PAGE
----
But here's the stoppages on the US287 route from I-40 and north:

Getting off I-40, and getting off Lp-335 are both signaled. The entire town of Dumas. The 4-way stop at Stratford. Lights going through Lamar. That's it. Eads and Kit Carson both drive straight through. Springfield doesn't have a light as far as I can remember. I thought at US160 there may have been a stop sign, but google maps doesn't show one.

Now here's the kicker. NM charges a Weight Distance Permit for large trucks, per mile. Why would any truck traverse New Mexico, and one major mountain pass, and all that traffic through the front range cities. To drive 8 miles further. Just because more of it is freeway? US287 even one lane for long stretches is far more open. And not putting money into making that stretch safer, the way Oklahoma did with Boise City is just poor planning.

Eads, Kit Carson, and Springfield need bypasses of at least 2 or 4 lane. No interchanges needed. Lamar needs a freeway bypass around the west side of town probably to tie straight into the US50/US287 interchange. Dumas, in Texas, desperately needs a bypass along with something for Cactus. If traffic dictates and Oklahoma improves the road, revisiting the intersection in Stratford could be done as well. But for now, US54/US287 is a major junction now that probably would need a C shaped bypass to allow both through routes a direct shot around town.

Keeping the two-lane for long stretches of open Colorado landscape isn't a huge issue. Four-laning as expressways would be great. But, not necessary. Fixing the towns first would go a long way to making things safer.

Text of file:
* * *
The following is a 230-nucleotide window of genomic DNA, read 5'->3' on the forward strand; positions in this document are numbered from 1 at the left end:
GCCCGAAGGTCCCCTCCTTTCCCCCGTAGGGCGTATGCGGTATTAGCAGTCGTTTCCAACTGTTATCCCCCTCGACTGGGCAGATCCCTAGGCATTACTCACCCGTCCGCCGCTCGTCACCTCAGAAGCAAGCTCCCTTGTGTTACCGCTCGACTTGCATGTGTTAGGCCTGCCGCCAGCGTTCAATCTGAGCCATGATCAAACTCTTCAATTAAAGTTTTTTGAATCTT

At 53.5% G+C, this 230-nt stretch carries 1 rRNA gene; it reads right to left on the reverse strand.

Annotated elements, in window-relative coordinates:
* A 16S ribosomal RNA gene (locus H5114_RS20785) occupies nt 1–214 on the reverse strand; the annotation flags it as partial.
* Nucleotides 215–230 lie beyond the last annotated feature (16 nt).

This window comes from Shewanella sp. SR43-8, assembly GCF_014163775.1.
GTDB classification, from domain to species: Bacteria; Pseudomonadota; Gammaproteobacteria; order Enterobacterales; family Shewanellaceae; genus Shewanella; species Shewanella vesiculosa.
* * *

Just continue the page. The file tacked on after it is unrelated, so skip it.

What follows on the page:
Bobby5280:

--- Quote from: Skyotyk ---From Wichita Falls to Denver, Colorado, the suggested route is US287 to Amarillo, to Raton Pass via FM1061 and US385 to US87 and I-25 north along the front range through Pueblo, Colorado Springs, and into Denver from the south.
--- End quote ---

I don't think the short cut using FM-1061 from the NW corner of Amarillo to US-385 in Tascosa is worth all that much versus taking US-287 up to Dumas and US-87 across to Hartley. FM-1061 is a narrow 2-lane road with no shoulders. It goes over some irregular terrain. A fair amount of semi trucks use it. Those conditions scare me a bit.

And then there's the matter of Dumas having the last cheap gasoline. I usually top off my tank there before driving the rest of the way to Colorado Springs. Farther Northwest it usually gets quite a bit more pricey. Sometimes Dalhart's fuel prices might be okay. Of course I might start altering plans a bit once the Amarillo location of Buc-ee's opens sometime in 2024.